As a part of my work at The Group, I’ve been developing a suite of applications for them. As most web applications do, these applications have to store their user data somewhere – in a database.
As you may guess, the user’s password has been stored as a hash. As a part of some new developments, we are moving our user data into a new table structure, and among that, we are introducing stronger sha1 hashes with salt.
But how do you convert an md5 hash into a sha1 hash?
To convert md5 into sha1, we would need to know the original password used to make the md5 hash. Now, we might be able to use rainbow tables, but the chances are it may not work with every possible password.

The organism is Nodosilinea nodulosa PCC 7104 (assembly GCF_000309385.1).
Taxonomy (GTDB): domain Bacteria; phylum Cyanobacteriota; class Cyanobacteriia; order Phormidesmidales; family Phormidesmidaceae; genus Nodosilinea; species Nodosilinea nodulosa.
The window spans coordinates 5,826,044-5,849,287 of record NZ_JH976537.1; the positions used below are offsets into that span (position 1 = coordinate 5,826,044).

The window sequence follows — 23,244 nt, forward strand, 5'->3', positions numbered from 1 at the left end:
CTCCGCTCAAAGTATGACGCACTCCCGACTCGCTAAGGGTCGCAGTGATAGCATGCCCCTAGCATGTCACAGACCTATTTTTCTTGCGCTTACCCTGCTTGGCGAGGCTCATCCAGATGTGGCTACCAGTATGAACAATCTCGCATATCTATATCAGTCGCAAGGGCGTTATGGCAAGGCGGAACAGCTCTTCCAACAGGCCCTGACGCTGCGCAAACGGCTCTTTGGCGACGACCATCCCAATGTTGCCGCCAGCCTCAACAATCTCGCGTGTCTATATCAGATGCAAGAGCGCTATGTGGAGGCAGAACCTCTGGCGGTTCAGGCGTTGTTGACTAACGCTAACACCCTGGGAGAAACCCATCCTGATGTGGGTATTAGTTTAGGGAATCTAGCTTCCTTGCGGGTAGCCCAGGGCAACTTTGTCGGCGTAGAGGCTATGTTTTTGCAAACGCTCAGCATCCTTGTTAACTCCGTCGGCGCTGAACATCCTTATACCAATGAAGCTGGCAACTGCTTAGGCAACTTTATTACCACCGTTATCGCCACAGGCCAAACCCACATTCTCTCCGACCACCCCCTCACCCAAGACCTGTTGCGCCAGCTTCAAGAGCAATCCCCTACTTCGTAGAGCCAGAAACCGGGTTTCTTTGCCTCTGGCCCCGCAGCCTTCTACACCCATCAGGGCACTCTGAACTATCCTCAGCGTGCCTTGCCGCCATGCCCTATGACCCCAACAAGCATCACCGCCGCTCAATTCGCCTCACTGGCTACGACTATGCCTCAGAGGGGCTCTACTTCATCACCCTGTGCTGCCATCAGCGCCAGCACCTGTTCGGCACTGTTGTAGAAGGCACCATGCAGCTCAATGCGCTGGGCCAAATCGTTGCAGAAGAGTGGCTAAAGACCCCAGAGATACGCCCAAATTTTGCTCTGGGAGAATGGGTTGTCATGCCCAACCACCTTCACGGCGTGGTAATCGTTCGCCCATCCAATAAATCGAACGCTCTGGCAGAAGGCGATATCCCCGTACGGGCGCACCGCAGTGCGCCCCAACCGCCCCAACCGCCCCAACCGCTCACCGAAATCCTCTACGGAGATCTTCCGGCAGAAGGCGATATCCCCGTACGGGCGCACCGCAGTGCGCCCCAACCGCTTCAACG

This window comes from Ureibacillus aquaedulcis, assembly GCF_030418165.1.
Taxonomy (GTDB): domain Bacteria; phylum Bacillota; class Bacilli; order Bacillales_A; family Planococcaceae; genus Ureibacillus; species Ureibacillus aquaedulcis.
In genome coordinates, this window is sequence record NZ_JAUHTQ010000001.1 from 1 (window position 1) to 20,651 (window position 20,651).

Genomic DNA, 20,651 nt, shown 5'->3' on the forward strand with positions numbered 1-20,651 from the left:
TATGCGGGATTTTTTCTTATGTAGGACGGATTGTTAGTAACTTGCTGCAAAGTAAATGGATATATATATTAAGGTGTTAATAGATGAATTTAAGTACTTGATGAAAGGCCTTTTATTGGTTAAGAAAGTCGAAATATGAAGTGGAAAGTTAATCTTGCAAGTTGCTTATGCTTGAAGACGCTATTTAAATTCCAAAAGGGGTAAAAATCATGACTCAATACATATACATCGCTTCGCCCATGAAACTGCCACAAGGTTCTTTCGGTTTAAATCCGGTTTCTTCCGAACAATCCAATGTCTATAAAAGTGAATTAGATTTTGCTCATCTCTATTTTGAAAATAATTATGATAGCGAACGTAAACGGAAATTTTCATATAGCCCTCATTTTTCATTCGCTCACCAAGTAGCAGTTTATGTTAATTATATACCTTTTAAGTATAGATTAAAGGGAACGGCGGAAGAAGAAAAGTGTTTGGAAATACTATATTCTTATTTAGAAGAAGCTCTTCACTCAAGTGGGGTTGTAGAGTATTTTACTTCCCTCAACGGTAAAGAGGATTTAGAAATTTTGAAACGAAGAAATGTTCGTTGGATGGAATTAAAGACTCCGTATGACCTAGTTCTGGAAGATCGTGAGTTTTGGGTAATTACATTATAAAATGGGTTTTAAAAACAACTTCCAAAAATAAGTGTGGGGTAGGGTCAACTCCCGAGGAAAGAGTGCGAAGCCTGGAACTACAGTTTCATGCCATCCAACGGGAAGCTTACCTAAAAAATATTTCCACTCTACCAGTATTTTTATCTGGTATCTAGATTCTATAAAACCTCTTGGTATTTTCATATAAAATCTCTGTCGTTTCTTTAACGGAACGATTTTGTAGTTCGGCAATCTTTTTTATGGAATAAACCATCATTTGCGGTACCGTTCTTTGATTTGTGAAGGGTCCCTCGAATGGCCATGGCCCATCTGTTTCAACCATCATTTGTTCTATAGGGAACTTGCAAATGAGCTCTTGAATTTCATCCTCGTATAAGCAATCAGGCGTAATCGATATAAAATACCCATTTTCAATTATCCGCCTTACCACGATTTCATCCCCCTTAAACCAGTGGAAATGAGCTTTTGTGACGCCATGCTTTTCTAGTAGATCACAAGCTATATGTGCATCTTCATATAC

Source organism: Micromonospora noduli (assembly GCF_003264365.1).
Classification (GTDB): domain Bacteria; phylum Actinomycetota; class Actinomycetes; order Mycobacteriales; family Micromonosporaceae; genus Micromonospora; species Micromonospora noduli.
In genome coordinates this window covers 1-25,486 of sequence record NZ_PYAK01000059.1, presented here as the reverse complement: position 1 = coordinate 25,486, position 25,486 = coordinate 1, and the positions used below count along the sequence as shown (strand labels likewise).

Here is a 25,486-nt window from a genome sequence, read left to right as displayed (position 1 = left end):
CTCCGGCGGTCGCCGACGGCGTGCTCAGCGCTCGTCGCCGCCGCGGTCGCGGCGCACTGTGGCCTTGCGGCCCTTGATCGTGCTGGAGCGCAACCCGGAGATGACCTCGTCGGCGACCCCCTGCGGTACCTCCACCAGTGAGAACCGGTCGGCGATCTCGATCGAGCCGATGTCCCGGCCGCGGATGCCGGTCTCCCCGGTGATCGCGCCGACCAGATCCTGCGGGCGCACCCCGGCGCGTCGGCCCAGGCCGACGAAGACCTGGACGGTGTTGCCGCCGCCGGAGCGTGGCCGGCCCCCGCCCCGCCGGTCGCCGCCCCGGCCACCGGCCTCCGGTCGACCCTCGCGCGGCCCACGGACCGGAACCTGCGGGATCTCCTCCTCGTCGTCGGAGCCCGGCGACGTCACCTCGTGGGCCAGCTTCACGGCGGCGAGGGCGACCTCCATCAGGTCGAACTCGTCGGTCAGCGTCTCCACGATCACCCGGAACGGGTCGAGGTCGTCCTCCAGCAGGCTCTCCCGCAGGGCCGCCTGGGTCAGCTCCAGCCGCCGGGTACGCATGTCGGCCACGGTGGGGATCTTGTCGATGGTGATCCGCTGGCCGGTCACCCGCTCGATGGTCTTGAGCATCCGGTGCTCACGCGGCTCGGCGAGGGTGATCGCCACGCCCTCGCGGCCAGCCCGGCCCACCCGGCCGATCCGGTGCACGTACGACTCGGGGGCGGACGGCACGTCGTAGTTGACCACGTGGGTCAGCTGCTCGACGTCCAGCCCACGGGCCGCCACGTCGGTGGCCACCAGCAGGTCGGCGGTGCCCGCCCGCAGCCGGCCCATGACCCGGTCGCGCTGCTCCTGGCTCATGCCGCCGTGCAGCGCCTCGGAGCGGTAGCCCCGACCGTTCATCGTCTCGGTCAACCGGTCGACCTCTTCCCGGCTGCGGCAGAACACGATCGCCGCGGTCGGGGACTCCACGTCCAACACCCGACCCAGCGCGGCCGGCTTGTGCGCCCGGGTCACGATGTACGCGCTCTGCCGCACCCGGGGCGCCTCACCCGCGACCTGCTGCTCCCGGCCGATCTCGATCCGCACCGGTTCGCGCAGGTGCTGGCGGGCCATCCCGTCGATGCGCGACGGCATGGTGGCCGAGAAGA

Of course, we can’t email our users “hey can you mail us your password?” – that would not exactly be nice. Another option would be to ask them to register again at our new site, which again would not be that nice.
But if we think about the second alternative again, we might come to a solution…
When a user logs in to our application, we first check if the user exists in the new database. If they do, that’s fine. If they don’t, we continue and check the old database, and if they are found from the old one, we copy their data into the new one.
The key here is that when the user has just logged in, they have given us their password. This way we can simply use the password given by the user to create a new hash! No need to bug them – it’s all taken care of behind the scenes for them.